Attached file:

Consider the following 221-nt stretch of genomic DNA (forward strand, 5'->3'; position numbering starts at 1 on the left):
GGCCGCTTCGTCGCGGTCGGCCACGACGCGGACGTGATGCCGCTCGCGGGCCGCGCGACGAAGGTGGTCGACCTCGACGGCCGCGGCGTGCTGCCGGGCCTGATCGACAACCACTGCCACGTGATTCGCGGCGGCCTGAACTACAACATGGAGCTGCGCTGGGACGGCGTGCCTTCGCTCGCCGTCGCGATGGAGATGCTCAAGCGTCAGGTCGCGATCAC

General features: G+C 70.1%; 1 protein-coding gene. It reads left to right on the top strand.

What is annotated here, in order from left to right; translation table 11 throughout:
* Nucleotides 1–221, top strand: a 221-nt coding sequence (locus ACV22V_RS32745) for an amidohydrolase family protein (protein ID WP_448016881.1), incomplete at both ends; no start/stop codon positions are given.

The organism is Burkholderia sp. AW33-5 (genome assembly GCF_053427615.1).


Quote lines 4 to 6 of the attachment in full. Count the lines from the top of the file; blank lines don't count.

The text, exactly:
What is annotated here, in order from left to right; translation table 11 throughout:
* Nucleotides 1–221, top strand: a 221-nt coding sequence (locus ACV22V_RS32745) for an amidohydrolase family protein (protein ID WP_448016881.1), incomplete at both ends; no start/stop codon positions are given.

The organism is Burkholderia sp. AW33-5 (genome assembly GCF_053427615.1).